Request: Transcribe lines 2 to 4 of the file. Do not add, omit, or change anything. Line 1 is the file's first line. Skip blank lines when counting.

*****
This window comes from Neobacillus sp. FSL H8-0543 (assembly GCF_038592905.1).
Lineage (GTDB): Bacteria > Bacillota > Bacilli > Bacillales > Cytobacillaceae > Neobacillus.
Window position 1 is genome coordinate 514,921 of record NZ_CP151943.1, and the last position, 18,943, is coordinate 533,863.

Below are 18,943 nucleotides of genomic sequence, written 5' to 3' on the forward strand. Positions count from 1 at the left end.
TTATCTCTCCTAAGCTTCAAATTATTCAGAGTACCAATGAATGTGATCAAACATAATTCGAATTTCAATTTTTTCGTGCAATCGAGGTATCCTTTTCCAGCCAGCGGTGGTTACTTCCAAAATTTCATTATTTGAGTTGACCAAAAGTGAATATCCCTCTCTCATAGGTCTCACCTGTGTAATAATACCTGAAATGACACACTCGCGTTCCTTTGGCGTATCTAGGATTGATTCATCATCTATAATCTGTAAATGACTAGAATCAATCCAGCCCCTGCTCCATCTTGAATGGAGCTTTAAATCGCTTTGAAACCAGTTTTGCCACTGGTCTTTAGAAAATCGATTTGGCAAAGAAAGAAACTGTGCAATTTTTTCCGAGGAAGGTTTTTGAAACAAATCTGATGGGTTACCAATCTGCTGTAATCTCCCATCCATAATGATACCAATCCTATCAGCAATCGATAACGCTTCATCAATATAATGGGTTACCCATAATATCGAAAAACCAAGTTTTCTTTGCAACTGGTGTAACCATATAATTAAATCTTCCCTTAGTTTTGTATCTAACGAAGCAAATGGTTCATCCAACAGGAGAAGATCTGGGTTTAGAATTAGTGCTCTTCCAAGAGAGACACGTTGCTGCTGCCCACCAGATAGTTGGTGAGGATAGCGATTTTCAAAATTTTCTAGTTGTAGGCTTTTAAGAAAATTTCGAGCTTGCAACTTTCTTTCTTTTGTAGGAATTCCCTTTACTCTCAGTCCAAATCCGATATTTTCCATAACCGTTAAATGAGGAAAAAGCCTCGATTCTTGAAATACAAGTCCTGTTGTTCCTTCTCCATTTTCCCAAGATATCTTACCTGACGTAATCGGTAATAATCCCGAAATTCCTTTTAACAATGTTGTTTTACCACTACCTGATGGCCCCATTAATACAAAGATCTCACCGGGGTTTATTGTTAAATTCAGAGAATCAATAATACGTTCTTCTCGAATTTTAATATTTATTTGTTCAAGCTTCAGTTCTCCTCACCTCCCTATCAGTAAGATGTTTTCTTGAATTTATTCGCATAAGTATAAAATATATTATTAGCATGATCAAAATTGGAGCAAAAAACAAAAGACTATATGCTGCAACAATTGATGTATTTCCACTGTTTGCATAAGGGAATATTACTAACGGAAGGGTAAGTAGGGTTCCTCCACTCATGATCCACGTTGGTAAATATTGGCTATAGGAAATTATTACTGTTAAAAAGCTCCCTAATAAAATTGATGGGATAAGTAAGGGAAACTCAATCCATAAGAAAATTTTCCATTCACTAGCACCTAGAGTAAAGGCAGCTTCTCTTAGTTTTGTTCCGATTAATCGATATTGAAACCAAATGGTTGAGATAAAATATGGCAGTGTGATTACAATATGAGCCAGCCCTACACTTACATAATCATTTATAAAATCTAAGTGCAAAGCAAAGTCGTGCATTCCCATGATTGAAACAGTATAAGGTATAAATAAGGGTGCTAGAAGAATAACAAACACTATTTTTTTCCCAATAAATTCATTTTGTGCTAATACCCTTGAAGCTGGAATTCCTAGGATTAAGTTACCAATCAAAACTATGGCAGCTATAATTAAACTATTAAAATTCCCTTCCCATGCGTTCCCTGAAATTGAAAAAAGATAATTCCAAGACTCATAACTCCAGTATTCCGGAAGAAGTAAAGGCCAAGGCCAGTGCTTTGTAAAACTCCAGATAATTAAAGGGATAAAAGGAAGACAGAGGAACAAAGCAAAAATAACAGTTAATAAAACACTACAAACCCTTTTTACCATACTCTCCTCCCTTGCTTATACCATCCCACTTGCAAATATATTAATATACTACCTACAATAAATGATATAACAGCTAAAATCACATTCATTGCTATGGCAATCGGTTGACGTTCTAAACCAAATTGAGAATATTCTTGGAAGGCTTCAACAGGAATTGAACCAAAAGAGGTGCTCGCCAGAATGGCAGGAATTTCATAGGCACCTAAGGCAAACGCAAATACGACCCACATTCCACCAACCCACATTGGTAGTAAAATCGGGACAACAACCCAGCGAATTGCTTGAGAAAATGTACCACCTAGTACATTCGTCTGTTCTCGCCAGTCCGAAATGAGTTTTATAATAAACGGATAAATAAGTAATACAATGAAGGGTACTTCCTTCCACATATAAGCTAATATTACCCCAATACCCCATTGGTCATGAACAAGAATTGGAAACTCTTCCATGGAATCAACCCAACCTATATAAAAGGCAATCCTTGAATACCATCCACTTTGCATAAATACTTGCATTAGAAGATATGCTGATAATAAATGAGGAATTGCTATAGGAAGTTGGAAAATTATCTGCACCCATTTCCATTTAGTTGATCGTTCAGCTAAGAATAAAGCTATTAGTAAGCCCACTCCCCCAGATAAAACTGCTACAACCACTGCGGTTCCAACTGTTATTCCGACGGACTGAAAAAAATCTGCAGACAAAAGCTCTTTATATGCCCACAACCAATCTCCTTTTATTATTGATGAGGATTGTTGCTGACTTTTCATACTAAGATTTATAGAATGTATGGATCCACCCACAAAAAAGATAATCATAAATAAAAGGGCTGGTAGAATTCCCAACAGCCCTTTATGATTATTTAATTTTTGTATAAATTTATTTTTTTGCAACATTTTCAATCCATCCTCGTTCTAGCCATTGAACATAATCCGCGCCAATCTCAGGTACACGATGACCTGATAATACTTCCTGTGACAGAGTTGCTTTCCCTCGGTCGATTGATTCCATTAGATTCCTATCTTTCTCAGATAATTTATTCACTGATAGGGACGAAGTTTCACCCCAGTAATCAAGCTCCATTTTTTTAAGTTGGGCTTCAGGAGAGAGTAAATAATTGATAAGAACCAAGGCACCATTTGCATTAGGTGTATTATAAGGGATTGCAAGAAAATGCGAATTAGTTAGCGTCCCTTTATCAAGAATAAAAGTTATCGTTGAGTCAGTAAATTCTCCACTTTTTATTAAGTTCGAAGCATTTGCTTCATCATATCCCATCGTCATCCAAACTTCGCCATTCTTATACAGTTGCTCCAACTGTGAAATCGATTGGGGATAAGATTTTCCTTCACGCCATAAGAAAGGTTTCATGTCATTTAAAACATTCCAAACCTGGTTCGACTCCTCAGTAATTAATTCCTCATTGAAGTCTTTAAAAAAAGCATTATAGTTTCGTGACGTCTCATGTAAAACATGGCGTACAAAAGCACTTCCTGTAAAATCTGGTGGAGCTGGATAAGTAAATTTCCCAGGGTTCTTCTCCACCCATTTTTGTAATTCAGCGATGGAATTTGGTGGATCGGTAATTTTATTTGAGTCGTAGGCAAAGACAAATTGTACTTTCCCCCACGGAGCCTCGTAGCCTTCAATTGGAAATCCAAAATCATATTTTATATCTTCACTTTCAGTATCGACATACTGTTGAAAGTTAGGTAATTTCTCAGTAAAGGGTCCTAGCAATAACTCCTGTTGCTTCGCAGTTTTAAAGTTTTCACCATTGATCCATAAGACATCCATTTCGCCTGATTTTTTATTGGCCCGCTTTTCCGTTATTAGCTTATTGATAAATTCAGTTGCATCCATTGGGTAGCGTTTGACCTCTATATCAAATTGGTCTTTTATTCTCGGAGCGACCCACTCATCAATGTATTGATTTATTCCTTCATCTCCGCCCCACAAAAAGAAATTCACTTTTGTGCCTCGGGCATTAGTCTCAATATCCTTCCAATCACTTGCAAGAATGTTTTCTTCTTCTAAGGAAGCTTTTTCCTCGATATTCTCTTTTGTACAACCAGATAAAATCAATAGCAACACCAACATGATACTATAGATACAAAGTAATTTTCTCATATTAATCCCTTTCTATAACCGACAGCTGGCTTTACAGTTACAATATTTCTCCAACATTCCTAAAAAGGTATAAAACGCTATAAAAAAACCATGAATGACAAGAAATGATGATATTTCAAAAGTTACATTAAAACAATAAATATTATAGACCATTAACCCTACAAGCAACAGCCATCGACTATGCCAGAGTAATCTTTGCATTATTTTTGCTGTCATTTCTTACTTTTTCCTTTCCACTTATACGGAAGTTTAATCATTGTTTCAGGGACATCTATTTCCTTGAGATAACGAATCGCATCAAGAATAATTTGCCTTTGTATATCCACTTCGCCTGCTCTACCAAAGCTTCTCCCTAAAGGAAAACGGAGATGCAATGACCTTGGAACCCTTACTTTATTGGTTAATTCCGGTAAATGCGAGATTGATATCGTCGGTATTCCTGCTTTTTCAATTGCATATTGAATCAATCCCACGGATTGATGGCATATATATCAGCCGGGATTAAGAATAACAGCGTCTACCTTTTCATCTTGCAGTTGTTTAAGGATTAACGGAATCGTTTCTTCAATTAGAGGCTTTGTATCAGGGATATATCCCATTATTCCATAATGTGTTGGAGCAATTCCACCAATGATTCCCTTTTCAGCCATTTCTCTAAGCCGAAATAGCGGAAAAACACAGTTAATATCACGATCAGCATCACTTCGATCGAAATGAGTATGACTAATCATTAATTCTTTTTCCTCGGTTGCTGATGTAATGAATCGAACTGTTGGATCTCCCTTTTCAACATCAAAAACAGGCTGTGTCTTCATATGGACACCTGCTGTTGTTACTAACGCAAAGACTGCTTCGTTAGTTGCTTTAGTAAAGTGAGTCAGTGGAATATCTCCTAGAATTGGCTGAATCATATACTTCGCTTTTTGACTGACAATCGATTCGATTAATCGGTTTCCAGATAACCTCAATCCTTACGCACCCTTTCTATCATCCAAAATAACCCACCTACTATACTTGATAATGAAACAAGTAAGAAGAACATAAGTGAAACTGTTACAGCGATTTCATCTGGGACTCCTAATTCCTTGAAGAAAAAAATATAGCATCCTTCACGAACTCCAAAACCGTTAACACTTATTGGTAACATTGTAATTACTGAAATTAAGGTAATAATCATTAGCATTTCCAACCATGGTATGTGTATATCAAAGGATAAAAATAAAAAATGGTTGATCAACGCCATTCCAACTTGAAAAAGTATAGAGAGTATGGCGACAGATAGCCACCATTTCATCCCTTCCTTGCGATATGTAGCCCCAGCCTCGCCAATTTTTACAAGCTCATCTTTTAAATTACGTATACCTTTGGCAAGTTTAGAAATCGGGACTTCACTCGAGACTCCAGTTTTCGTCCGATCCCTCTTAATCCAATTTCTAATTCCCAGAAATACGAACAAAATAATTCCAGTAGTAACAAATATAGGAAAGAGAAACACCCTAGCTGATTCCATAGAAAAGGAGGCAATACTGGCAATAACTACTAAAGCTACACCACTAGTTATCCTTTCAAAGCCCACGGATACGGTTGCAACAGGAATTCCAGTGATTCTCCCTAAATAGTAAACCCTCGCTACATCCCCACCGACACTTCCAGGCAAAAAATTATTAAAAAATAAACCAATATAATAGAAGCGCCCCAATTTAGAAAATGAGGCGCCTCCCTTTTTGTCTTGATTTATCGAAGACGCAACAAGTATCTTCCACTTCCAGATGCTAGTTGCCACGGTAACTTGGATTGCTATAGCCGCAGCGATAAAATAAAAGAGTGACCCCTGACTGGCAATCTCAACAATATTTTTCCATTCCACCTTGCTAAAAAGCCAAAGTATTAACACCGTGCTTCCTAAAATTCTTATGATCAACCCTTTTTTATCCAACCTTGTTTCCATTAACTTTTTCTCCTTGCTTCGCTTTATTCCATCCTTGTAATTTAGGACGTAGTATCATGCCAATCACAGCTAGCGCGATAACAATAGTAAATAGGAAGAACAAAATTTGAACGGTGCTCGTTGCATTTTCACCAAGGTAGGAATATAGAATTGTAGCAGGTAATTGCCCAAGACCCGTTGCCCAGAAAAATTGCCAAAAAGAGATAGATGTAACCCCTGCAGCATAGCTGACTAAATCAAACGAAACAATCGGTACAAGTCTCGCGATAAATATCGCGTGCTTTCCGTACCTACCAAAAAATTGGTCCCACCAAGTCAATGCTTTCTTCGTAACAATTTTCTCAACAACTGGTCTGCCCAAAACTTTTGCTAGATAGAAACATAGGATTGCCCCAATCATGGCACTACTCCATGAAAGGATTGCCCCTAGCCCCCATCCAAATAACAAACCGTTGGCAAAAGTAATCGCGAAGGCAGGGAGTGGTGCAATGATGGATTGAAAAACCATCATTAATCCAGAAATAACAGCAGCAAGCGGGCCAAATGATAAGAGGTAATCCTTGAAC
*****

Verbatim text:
Lineage (GTDB): Bacteria > Bacillota > Bacilli > Bacillales > Cytobacillaceae > Neobacillus.
Window position 1 is genome coordinate 514,921 of record NZ_CP151943.1, and the last position, 18,943, is coordinate 533,863.

Below are 18,943 nucleotides of genomic sequence, written 5' to 3' on the forward strand. Positions count from 1 at the left end.